Sunday, November 25, 2018

Why I still like the A-Mount

Also in this issue:
  • Food Photography Frustration
  • Friedman Archives Seminars - Home Study Course is on sale!
Why I Still Like the A-Mount

The world may be obsessed with mirrorless camera bodies now, but when I'm working in the studio (and sometimes on location as well) I STILL love and prefer to use my A99 II A-mount camera.  Part of the reason is the superior ergonomics; part of it is because it still feels like a balanced system when long and heavy lenses are attached.  Part of it is it works natively with a ton of outstanding lenses I still own.

But part of it also are these useful features that the E-mount bodies don't feature:

Friday, November 2, 2018

Fun with Green Screens, Part 2

Green screens are not as intimidating as you might think.  Here's the link to my original Green Screen article which I wrote for Cameracraft magazine, which also includes a link for the free Photoshop plug-in you can use to knock out the green easily and accurately, with no "green halo" like you would normally get by just doing a color selection and erasing it.

Wednesday, October 3, 2018

The Best Camera for Street Photography

Just came from New York City, where I wanted to travel light and didn't want to be a target by carrying an expensive-looking camera around.  Guess what camera I used?  (As always, click on any picture to make it larger.)

Tuesday, September 11, 2018

What To Do When Your Light Sucks

If you've been following my blog for any length of time, you'll know that I vastly prefer to get the light and exposure right in the camera because there's just no substitute for good light.  (I've even purchased huge strobes for great light out in the field!)

But that doesn't mean I always have control of things.  Take yesterday, for instance.  I was out bike riding with a family and I stopped when the father was taking a picture of his son in the worst light possible:

Sunday, August 5, 2018

Another Reason to Shoot 4K

Also in this issue:
  • RX100 VI lens comparison
  • Atlanta and Boulder seminars are coming up!
  • Portrait Lighting Workshop - report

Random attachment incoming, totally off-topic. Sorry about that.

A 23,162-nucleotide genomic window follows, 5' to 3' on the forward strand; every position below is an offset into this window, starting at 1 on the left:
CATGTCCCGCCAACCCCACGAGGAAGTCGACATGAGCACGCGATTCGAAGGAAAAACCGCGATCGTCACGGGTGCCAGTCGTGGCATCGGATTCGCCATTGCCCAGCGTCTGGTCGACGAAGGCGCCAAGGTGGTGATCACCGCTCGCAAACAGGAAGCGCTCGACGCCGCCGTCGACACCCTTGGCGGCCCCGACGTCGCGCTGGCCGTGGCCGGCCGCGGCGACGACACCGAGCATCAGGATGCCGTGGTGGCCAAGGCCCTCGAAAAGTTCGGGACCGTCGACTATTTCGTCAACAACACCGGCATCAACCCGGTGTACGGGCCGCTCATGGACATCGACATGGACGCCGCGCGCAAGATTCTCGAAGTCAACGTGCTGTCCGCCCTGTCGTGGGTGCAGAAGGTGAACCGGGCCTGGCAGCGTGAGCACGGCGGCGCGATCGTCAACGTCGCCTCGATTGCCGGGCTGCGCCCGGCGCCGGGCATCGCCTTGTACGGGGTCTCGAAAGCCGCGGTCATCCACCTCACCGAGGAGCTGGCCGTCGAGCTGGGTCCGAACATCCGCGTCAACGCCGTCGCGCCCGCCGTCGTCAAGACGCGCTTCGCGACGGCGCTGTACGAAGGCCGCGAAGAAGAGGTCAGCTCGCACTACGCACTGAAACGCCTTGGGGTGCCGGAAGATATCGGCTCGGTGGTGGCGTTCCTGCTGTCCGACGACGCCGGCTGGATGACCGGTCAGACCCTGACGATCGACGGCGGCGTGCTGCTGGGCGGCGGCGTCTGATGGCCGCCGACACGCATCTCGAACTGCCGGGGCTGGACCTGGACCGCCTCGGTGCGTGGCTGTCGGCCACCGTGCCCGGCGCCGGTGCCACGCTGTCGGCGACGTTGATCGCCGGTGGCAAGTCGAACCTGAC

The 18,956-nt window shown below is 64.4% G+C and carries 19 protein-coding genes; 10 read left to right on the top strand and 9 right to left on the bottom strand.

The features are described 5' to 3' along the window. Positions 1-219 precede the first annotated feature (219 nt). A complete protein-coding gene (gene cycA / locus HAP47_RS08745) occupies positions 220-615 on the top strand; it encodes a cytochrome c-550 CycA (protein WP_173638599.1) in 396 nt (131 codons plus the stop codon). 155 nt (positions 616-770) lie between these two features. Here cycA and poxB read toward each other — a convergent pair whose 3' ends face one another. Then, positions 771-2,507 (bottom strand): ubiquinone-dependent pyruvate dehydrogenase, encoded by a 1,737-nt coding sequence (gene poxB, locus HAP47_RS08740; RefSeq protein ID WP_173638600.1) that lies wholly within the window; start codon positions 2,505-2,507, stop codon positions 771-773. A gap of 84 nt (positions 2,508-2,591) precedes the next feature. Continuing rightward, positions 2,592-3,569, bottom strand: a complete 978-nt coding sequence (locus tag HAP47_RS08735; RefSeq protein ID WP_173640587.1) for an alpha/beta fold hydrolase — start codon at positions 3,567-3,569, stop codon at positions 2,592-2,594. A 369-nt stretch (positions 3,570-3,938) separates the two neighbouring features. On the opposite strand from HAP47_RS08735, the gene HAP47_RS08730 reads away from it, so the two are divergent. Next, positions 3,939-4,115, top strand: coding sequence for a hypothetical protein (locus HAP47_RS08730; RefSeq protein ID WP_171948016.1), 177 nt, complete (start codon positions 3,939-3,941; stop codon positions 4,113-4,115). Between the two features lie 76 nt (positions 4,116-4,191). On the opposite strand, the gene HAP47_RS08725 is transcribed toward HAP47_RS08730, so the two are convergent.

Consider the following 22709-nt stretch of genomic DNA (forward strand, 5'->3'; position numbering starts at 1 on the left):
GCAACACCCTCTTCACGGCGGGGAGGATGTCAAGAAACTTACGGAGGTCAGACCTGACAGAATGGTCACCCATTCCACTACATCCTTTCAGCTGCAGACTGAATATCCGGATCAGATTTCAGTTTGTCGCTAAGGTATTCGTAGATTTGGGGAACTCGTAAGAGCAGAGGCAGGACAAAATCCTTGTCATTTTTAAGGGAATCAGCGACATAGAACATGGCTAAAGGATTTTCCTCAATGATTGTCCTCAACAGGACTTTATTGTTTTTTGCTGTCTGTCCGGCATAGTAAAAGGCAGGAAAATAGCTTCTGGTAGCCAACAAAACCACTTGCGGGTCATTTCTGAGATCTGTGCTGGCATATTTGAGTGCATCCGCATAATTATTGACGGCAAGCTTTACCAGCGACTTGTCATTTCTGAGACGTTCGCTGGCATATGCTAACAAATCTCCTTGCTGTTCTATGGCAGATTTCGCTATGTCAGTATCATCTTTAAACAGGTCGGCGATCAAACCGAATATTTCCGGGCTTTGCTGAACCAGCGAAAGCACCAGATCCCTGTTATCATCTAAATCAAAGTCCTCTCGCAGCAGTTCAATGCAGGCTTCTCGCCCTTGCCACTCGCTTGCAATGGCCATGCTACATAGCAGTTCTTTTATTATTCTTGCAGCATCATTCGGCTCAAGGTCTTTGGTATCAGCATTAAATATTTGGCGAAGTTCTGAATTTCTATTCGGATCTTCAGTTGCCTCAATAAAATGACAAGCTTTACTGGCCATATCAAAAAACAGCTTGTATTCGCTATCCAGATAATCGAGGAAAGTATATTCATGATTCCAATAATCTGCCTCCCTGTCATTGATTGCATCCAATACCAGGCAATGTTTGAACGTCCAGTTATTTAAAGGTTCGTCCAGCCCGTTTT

• Vietnam Update
  • [More!]
Another Reason to Shoot 4K
Quick!  How many cameras were used to make this cheezy video of my wife and me learning to play the "Ugly Stick" in a recent trip to Newfoundland, Canada?

If you said "Five", you should know I never travel with that many cameras.

Wednesday, July 4, 2018

What to Do with Old Family Snapshots

Also in this issue:

  • Tools for digitizing photos without a copy stand
  • Tools for documenting your family tree for future generations
  • Video on A7 III and A7R III
  • ... and more!

What to do with Old Family Snapshots

Some genealogist friends tell me that interest in one’s ancestors comes about every three generations or so. Which means those old B&W snapshots piling up in your parents’ attic might be valuable if not to you, but most likely to your descendants one day.

#NaturePorn Part 2

Also in this issue: Follow up on...
  • Image Search on Local Hard Drive
  • Encryption to resolve the Privacy vs. FBI debate
  • Constraint Theory
  • Chocolate and Bacon
#NaturePorn - Epilogue

Back in March I had started a local debate about how much manipulation is too much.  On the one hand, over-processed images sell.  On the other hand, it's dishonest and can go a little too far on the continuum of snapshots and artwork.

For years I thought I had the right balance, but then a commercial software app made these kinds of over-the-top images embarrassingly easy - even those who have never taken the time to master Photoshop can crank out this level of work.  I could fill my website with crap like this, and possibly license more images.  But I wouldn't be proud of any of it.